Jane knew the girl was too young to be smoking, but she didn’t say anything. Who was she to criticise? She knew she shouldn’t be smoking either. She was far too old.
They lit up and sat shivering together, trying to crouch out of the reach of the wind and the drizzle, sheltered under the small overhang of Jane’s back porch.
Jane thought about lying, just as she had lied to the doctor, just as she lied to everyone who asked her that question. But Tracy was thirteen or fourteen and hated her mother and her school and everything about her life apart from these small, snatched conversations, and Jane found it difficult to lie to her.
So she said, “Every night,” which was the truth, and she sucked deep on the cigarette and closed her eyes and thought about what David would say if he could see her now.
“Have you, like, tried talking to him?” Tracy wanted to know. The girl had a thick accent Jane had struggled to understand when she had first moved back. She had lost her own accent years ago. But then, Jane had struggled to understand anything about her life when she had first moved back here. What was the accent of one lonely, angry girl when you put it next to losing the man you’ve loved for half a century? It had been such a small confusion. Perhaps that was why Jane had been drawn to the girl. She had been a tiny challenge, a puzzle slight enough to face. Making sense of the bigger problems had been impossible.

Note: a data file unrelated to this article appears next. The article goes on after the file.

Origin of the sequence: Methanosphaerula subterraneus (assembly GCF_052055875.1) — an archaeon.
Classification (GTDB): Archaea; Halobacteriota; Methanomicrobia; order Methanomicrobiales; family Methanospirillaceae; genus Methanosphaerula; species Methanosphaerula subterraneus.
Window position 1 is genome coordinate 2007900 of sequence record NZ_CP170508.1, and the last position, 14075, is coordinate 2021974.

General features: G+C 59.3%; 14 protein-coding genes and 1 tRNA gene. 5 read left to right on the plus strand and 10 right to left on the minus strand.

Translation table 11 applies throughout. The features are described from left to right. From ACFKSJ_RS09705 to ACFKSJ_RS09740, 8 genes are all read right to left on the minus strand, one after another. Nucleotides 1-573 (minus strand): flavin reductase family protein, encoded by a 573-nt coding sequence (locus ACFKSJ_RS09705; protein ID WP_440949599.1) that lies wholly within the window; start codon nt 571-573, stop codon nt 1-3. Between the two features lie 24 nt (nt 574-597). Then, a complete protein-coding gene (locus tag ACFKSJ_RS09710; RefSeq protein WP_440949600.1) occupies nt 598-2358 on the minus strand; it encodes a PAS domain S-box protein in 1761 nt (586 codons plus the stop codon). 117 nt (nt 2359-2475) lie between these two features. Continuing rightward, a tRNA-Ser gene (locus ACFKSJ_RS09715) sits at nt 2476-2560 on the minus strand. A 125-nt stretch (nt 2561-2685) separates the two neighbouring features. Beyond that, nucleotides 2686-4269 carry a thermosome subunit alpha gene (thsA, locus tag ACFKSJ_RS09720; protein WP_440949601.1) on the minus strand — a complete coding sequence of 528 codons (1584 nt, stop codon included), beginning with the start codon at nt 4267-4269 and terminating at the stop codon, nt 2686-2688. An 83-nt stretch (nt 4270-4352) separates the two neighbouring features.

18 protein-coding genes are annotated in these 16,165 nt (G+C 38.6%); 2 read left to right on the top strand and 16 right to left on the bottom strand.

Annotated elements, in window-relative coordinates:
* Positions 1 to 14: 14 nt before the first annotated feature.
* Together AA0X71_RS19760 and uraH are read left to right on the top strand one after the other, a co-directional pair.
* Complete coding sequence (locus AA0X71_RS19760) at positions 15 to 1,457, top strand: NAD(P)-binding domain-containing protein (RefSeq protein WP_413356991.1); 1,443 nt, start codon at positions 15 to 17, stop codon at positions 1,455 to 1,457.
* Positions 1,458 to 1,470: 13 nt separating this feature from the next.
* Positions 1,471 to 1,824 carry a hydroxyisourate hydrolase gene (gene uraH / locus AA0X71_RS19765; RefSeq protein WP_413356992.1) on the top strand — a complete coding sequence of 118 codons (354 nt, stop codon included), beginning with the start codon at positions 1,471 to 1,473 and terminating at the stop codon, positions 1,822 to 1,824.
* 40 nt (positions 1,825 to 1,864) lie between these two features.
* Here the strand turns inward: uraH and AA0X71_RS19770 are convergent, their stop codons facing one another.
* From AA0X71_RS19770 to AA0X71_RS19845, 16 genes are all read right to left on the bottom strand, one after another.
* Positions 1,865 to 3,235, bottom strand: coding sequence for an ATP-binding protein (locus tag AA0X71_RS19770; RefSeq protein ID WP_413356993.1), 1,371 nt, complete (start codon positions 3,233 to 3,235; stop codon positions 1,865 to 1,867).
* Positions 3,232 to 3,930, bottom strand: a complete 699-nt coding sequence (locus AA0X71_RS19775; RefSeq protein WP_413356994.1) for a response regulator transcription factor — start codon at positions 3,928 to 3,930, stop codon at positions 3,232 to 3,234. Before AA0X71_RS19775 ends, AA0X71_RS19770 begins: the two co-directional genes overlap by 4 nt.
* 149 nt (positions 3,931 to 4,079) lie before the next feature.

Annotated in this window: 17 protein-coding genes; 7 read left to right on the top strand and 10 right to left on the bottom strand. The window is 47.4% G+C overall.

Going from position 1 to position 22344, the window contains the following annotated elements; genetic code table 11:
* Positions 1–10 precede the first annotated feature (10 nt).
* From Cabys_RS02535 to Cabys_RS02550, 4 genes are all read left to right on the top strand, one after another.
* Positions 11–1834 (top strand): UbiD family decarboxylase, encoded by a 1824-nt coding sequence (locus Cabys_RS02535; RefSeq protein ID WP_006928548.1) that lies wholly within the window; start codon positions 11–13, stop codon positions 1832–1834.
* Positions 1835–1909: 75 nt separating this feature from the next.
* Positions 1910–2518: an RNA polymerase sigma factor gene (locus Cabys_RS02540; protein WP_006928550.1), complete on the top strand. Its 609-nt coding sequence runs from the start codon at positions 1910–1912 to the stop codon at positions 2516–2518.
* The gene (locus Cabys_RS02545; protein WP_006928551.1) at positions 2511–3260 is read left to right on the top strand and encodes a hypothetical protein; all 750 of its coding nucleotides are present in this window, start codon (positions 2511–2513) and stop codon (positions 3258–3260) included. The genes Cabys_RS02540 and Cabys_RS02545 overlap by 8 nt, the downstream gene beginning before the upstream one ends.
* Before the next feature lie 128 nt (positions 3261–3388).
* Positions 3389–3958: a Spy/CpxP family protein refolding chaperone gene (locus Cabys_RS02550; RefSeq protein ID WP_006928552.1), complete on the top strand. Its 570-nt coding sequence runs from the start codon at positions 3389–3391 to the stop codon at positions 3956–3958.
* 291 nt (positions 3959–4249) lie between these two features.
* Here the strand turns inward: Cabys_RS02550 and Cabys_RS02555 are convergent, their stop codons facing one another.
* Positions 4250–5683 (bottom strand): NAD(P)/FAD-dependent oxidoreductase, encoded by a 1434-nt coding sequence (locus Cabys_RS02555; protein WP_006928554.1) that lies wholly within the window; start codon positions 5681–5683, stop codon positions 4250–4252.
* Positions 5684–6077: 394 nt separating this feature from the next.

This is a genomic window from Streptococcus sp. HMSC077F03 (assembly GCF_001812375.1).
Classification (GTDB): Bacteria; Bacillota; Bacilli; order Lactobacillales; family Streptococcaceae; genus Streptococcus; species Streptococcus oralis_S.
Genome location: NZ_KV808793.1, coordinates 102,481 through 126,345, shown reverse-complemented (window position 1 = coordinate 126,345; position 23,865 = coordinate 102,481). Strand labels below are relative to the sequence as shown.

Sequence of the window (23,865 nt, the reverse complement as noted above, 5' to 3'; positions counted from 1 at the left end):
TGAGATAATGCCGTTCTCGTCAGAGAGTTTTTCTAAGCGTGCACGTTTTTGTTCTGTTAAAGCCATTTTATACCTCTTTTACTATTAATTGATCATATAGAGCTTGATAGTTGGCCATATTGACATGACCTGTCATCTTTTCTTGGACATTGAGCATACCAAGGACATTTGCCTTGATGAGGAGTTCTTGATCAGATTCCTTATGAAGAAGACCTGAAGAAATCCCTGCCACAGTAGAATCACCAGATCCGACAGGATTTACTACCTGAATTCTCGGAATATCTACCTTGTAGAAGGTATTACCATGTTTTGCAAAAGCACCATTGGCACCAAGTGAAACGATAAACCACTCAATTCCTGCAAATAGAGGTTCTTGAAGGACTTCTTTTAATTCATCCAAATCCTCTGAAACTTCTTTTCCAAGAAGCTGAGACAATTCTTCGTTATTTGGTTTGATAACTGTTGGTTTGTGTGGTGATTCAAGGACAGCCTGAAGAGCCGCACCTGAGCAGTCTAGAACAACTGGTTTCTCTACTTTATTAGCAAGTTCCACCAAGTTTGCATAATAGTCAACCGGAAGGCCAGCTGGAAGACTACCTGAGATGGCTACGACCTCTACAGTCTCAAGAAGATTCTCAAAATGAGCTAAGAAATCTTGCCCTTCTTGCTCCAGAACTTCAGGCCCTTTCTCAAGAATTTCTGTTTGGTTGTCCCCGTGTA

“No,” said Jane, staring out over the cluttered concrete backyard that the estate agent had belligerently referred to as a garden, despite all evidence to the contrary. “I know it’s not him. I know he’s dead, really. But I still see him. When people walk down the street, when I go into shops. I mean, I’m not mad or anything,” she added, giving Tracy a severe look.
“Oh,” said Tracy, looking down at her fingernails. They were painted neon green today, Jane noticed. She wondered what Tracy’s mother had to say about that. Probably nothing. The woman hardly seemed to notice her daughter most of the time. “Is that sort of normal, then?” Tracy asked.
“It happens sometimes,” said Jane, though the truth was she wasn’t sure, not anymore. The doctor had told her it would stop, that grief had strange fingers that played strange tunes with the way one made sense of the world. The doctor had said that it often happened after a bereavement, at least at first, seeing your dead husband getting onto the same bus as you, or on television, or crossing the street. But that had been more than a year ago now, when Jane had first come back to Birmingham, and there had been something unspoken in the doctor’s words, some hint that such distortions were normal, but only if they passed. If they persisted, perhaps they were not. They had not persisted last time, though that had been many years ago. She told herself it was because the grief was bigger this time, which wasn’t true. How could you compare two griefs that were both so huge? Surely something so massive was always unique...